Hom Tsai, TAICCA President, talks about the Taiwan Strategy

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As Taiwan seeks to make a bigger mark for itself on the international stage for creative, industrial and political reasons, its Taiwan Creative Content Fest is diversifying, expanding and venturing more into cross-border travel.

Hom Tsai, President of TAICCA, an industry support body, outlined the event’s strategies and innovations in a conversation. Variety.

What are the objectives of the Taiwan Creative Content Festival?

TCCF is an international event for content licensing and project investment. Professionals from more than 20 countries around the world gather in Taipei over 6 days to connect, learn and unlock new business opportunities.

This year’s event is divided into three sections: Market, Pitch and Innovations. These include all verticals in the content industry: creation; manufacturing; and distribution and marketing.

TCCF promotes licensing and co-production opportunities by matching global IP projects with investors. In addition, the event will feature exhibitions and panels to foster the exchange of ideas and experiences among experts in the industry, as well as connect Taiwanese talent with international resources.

Driven by the essence of human connection, the content industry recognizes that online interactions alone cannot replace the authenticity of real human engagement. Emphasizing the irreplaceable value of personal connections, TCCF is committed to revitalizing these important connections through physical exhibitions.

How has this year’s event evolved from last year’s edition?

As a highlight of this year’s event, TCCF has increased its global profile by garnering participation from internationally renowned companies and organizations and awarding awards.

This strategic initiative aims to cast a wide net, attracting a diverse range of teams, including teams from overseas. The aim is to facilitate transactions, foster investor interest and generate high levels of engagement, thereby creating a self-reinforcing cycle of positive interactions.

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This year’s developments mark a significant milestone, setting the TCCF apart from its previous three editions. The emphasis on authentic connections and international collaboration underlines the festival’s commitment to advancing the content industry.

As a market that closely follows Busan’s ACFM, Tokyo’s TIFFCOM and Los Angeles’ AFM, what else does TCCF offer?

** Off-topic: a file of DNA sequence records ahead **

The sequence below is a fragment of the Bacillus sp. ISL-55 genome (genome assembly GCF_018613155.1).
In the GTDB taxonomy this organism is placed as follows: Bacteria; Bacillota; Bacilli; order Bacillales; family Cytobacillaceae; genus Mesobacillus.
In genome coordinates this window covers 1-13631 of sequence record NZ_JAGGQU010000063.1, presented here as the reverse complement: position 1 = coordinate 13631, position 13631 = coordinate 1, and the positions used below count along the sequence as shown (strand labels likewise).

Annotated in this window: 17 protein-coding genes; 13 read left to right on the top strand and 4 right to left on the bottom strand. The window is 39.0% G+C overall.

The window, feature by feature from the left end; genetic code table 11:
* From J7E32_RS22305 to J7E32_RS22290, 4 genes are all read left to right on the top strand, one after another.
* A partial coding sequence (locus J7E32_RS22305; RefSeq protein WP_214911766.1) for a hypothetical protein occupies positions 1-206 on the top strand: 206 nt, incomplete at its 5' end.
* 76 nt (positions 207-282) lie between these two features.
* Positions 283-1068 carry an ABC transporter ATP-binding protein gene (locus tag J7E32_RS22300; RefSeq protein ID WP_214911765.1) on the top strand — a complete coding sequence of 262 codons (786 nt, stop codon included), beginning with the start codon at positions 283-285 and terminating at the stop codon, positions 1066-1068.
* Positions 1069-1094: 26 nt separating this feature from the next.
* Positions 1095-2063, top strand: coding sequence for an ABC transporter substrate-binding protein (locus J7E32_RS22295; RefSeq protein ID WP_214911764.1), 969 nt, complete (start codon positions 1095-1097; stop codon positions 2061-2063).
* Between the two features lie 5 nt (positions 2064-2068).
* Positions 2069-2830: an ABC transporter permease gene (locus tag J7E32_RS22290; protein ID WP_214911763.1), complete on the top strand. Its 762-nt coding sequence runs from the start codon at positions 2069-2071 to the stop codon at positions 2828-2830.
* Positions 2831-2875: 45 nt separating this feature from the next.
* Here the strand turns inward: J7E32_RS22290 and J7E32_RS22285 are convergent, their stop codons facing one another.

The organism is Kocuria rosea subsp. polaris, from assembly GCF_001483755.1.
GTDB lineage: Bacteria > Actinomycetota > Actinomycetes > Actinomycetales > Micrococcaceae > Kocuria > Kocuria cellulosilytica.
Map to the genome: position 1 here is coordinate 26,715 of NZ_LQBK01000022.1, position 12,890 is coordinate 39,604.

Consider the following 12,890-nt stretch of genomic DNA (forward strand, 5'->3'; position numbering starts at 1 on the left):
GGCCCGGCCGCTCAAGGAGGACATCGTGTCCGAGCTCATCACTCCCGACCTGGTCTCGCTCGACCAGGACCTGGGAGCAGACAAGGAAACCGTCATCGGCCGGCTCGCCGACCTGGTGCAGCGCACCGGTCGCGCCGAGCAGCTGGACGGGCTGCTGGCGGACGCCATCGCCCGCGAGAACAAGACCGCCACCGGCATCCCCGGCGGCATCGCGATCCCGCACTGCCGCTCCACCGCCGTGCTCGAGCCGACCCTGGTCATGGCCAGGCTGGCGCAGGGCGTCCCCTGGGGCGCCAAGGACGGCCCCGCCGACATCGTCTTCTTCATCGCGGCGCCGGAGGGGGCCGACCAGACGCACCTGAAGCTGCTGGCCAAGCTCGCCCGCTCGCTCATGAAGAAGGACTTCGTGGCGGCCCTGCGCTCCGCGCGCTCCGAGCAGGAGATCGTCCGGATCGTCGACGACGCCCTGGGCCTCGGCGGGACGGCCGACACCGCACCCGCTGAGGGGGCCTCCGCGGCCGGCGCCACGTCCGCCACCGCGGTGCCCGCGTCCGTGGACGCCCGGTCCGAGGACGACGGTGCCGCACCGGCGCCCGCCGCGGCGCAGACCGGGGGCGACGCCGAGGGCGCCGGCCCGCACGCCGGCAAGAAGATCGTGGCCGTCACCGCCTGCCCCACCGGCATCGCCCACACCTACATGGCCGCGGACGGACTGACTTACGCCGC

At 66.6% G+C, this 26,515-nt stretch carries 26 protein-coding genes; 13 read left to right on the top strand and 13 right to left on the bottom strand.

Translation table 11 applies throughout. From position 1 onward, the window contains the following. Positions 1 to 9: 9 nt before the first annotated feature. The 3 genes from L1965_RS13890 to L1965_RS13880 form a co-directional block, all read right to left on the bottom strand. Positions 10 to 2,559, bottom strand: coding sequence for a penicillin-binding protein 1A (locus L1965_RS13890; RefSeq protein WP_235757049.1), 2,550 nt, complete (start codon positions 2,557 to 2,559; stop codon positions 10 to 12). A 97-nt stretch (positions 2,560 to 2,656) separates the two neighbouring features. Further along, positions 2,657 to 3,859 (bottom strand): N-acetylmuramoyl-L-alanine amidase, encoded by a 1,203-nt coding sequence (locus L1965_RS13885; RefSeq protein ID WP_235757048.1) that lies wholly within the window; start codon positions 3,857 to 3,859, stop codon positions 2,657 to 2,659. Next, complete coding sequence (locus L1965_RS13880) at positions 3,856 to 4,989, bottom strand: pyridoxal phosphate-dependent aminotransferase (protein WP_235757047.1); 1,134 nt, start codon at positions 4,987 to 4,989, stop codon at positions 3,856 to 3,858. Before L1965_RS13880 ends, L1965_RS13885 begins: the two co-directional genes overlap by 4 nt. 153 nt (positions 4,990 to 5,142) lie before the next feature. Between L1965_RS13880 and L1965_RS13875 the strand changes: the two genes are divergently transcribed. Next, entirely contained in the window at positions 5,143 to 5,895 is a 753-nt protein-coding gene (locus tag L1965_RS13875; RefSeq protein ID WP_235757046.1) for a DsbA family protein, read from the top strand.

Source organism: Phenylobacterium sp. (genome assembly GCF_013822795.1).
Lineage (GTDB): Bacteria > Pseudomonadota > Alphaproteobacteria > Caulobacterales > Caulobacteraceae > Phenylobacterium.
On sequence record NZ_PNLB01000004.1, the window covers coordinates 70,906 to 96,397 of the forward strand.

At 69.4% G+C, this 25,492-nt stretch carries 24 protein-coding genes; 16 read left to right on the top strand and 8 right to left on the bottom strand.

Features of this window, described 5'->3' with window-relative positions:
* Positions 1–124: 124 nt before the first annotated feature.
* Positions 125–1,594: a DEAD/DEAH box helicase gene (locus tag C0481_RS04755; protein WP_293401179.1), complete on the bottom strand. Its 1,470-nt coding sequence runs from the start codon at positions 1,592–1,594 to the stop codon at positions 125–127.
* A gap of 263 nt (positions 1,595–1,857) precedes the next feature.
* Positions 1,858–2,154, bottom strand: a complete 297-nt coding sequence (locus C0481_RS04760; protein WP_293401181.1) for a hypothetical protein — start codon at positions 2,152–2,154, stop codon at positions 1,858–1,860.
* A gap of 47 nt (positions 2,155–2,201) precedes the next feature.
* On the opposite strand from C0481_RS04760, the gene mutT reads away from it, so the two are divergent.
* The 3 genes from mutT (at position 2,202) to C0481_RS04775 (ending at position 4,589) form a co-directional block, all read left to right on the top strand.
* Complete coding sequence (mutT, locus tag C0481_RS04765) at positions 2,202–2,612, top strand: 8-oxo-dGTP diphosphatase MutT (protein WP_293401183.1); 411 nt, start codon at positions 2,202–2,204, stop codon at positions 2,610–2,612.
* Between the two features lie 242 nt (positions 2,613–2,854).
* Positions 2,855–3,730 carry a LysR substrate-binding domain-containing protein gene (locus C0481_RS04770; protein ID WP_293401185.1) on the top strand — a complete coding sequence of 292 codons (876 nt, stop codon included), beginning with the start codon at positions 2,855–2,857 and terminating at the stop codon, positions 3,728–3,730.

2023 TCCF market extended by 3 to 4 days. Although still focused on content and IP licensing, this year it has expanded further by inviting companies and organizations from various sectors of the content industry, providing a one-stop solution for all professionals. The market seeks to be a place that facilitates new collaborations and encourages opportunities for international co-products.

As the pandemic ends, the global content industry is gradually reactivating, and buyers and sellers from around the world are looking forward to meeting and networking again. It is the largest TCCF market to date, with major media companies such as Japan’s Fuji TV, Hong Kong’s TVPI and Singapore’s Mediacorp TV joining for the first time.

While FilMart, Busan ACFM, TIFFCOM and Golden Horse focus primarily on selecting and showing Asian or Mandarin-language content, TCCF pitching has expanded its reach to include audiovisual programs for the first time this year. All over the world. Additionally, we have invited a panel of international jurors to make the selections to ensure the project’s global market potential. These pitch programs are offered through open pitch events, showcasing a wide variety of themes, topics and talent, divided into four categories for buyers and investors to attend based on their business strategies and specific interests.

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TCCF has also introduced a new 'Story to Screen’ session looking at Taiwanese original IP. TCCF Pitching offers participants a more fulfilling experience.

What are Taiwan’s strengths as a content / entertainment industry hub? What does it do well?

Taiwanese film and television are gaining international recognition and popularity, in my opinion, due to the popularity of OTT platforms. It accelerates its impact around the world.

The industry saw significant success with the emergence of horror film content that garnered much attention from Japanese audiences. We have some co-production projects from Japan.

Other themes such as 'BL’ have a significant presence in various Asian markets, particularly in the field of popular gender identity in Japan, South Korea, Southeast Asia and beyond.

What are the weak areas that Taiwan needs to improve as a content/entertainment industry hub? (E.g. project funding, corporate funding, lack of world-class production companies. On-screen talent with global reputation. etc.)

We believe there is still room for improvement. Therefore, TAICCA hopes to take advantage of international co-production and cooperation opportunities to engage in more skills training and exchanges with foreign partners. We aim to further develop our core competencies, learn from international experiences, adopt new technologies, enhance the quality of our film and television content and expand our market presence.

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